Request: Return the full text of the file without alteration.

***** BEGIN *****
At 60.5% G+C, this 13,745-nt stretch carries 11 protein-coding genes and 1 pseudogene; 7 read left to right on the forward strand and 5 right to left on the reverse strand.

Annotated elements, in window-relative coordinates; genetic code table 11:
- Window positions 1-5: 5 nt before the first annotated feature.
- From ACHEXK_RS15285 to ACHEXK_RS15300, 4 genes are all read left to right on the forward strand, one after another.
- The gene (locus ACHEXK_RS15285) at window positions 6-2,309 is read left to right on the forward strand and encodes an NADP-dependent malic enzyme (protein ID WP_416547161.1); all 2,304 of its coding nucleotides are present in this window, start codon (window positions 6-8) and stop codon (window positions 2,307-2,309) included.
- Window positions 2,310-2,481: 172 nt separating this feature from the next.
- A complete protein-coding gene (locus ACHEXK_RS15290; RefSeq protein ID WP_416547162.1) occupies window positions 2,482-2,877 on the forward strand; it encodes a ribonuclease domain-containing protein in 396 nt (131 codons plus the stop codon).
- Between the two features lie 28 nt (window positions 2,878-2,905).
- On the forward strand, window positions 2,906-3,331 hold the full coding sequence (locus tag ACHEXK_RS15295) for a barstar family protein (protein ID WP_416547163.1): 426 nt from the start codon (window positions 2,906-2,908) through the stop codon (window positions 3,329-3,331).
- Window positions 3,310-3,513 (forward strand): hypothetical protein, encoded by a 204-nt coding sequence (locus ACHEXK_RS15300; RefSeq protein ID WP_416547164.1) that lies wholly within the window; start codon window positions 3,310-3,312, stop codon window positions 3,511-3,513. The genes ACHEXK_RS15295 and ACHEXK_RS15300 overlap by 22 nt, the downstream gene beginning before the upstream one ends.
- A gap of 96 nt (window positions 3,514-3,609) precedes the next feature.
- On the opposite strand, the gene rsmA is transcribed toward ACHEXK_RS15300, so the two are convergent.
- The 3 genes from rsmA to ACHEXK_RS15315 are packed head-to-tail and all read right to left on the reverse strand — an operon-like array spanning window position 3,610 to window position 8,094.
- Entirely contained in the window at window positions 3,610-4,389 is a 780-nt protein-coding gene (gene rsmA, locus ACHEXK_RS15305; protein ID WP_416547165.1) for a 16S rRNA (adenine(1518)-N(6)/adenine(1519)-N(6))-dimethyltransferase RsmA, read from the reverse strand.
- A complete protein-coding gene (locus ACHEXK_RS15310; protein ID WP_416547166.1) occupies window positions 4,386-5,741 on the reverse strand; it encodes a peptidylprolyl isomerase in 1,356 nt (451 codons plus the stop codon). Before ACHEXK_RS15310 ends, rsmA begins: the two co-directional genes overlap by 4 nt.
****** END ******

At 60.5% G+C, this 13,745-nt stretch carries 11 protein-coding genes and 1 pseudogene; 7 read left to right on the forward strand and 5 right to left on the reverse strand.

Annotated elements, in window-relative coordinates; genetic code table 11:
- Window positions 1-5: 5 nt before the first annotated feature.
- From ACHEXK_RS15285 to ACHEXK_RS15300, 4 genes are all read left to right on the forward strand, one after another.
- The gene (locus ACHEXK_RS15285) at window positions 6-2,309 is read left to right on the forward strand and encodes an NADP-dependent malic enzyme (protein ID WP_416547161.1); all 2,304 of its coding nucleotides are present in this window, start codon (window positions 6-8) and stop codon (window positions 2,307-2,309) included.
- Window positions 2,310-2,481: 172 nt separating this feature from the next.
- A complete protein-coding gene (locus ACHEXK_RS15290; RefSeq protein ID WP_416547162.1) occupies window positions 2,482-2,877 on the forward strand; it encodes a ribonuclease domain-containing protein in 396 nt (131 codons plus the stop codon).
- Between the two features lie 28 nt (window positions 2,878-2,905).
- On the forward strand, window positions 2,906-3,331 hold the full coding sequence (locus tag ACHEXK_RS15295) for a barstar family protein (protein ID WP_416547163.1): 426 nt from the start codon (window positions 2,906-2,908) through the stop codon (window positions 3,329-3,331).
- Window positions 3,310-3,513 (forward strand): hypothetical protein, encoded by a 204-nt coding sequence (locus ACHEXK_RS15300; RefSeq protein ID WP_416547164.1) that lies wholly within the window; start codon window positions 3,310-3,312, stop codon window positions 3,511-3,513. The genes ACHEXK_RS15295 and ACHEXK_RS15300 overlap by 22 nt, the downstream gene beginning before the upstream one ends.
- A gap of 96 nt (window positions 3,514-3,609) precedes the next feature.
- On the opposite strand, the gene rsmA is transcribed toward ACHEXK_RS15300, so the two are convergent.
- The 3 genes from rsmA to ACHEXK_RS15315 are packed head-to-tail and all read right to left on the reverse strand — an operon-like array spanning window position 3,610 to window position 8,094.
- Entirely contained in the window at window positions 3,610-4,389 is a 780-nt protein-coding gene (gene rsmA, locus ACHEXK_RS15305; protein ID WP_416547165.1) for a 16S rRNA (adenine(1518)-N(6)/adenine(1519)-N(6))-dimethyltransferase RsmA, read from the reverse strand.
- A complete protein-coding gene (locus ACHEXK_RS15310; protein ID WP_416547166.1) occupies window positions 4,386-5,741 on the reverse strand; it encodes a peptidylprolyl isomerase in 1,356 nt (451 codons plus the stop codon). Before ACHEXK_RS15310 ends, rsmA begins: the two co-directional genes overlap by 4 nt.